Appointments to fill at least four vacancies on the
Central Information Commission will be finalised on December 11, the Centre
told the Supreme Court this week, according to one of the petitioners in the
The government’s counsel also informed the court that
the Centre intends to amend the Right to Information (RTI) Act, said the
petitioner Anjali Bhardwaj.
The 11-member Commission, the highest appeal body
available to applicants seeking information under the RTI Act, is currently
operating with only three members in the wake of multiple retirements. The
eight vacancies include the Chief Information Commissioner, who completed
his tenure last month.
While the Centre listed the RTI Amendments Bill, 2018,
for introduction in the monsoon session of Parliament, Opposition MPs had
protested, citing concerns that the proposed amendments to salary and tenure
norms would compromise the independence of the commissions at the Central
and State levels.
India, with 18% of the world’s population, has a
disproportionately high 26% of the global premature deaths and disease
burden due to air pollution. Moreover, one in eight deaths in India was
attributable to air pollution in India in 2017, making it a leading risk
factor for death.
This is according to the first comprehensive estimates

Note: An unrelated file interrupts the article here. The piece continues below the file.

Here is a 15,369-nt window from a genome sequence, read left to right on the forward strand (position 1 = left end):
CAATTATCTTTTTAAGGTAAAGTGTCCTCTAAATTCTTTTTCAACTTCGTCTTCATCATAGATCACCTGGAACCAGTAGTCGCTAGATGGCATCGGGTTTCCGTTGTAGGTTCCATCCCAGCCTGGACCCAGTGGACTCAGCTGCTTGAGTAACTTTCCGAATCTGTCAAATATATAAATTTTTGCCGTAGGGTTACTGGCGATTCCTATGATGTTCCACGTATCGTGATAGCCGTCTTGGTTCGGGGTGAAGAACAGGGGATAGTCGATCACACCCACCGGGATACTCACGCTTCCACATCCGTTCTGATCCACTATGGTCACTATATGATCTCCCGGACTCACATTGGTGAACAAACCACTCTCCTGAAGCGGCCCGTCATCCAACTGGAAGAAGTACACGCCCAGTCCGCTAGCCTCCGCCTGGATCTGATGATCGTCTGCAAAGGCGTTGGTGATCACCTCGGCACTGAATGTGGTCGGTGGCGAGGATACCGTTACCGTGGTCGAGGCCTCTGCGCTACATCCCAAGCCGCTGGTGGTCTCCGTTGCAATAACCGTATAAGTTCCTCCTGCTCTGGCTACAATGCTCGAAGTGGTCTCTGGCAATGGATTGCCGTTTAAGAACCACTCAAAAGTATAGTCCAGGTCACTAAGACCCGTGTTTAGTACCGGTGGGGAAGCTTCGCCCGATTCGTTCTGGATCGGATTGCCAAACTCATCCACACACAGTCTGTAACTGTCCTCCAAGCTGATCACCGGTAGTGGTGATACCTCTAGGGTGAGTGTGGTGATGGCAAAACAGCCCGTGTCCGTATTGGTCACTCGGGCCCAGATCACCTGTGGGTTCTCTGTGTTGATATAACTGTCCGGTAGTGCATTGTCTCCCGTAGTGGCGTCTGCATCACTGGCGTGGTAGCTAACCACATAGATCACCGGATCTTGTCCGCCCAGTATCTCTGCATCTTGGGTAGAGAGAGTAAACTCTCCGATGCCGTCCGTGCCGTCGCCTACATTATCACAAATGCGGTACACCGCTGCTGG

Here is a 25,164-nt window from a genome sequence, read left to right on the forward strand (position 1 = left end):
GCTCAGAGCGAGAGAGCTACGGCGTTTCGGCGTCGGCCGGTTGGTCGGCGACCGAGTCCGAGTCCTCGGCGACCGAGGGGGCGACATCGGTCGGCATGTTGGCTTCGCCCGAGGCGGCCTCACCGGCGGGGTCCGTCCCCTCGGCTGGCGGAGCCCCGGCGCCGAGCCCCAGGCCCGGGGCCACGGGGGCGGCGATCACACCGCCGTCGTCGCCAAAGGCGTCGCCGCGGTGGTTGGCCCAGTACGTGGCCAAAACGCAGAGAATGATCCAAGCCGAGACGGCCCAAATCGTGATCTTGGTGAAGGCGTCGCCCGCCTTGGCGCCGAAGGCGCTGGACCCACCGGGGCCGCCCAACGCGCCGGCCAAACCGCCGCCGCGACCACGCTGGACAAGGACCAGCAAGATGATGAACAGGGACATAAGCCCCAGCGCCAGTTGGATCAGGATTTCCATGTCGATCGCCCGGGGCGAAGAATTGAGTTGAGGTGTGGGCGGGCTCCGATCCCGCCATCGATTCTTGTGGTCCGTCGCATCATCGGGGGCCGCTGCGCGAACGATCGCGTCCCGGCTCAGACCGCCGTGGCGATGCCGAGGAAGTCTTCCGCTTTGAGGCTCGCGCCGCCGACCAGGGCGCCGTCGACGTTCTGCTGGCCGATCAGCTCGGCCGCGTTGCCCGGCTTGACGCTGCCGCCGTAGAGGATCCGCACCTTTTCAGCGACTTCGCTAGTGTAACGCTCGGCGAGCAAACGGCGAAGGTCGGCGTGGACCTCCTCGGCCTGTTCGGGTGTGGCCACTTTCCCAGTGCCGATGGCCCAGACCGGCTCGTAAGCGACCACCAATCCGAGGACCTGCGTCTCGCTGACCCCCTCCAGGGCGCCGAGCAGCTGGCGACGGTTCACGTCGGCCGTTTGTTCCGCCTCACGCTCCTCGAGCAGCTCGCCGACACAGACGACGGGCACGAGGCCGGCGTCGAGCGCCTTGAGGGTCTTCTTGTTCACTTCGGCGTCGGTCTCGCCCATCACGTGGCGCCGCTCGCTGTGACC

of reduction in life expectancy associated with air pollution in each State,
published by the India State-Level Disease Burden.
The key findings from the paper include the fact that
12.4 lakh deaths in India in 2017 were due to air pollution, which included
6.7 lakh deaths due to outdoor particulate matter air pollution and 4.8 lakh
deaths due to household air pollution.
Over half of the deaths due to air pollution were in
persons less than 70 years of age. In 2017, 77% population of India was
exposed to ambient particulate matter PM2.5 above the recommended limit by
the National Ambient Air Quality Standards. The report states that the
highest PM2.5 exposure level was in Delhi, followed by the other north
Indian States of Uttar Pradesh, Bihar and Haryana.
India has signed an agreement with Iran to pay for
crude oil it imports from the Persian Gulf nation in rupees, sources in know
of the development said.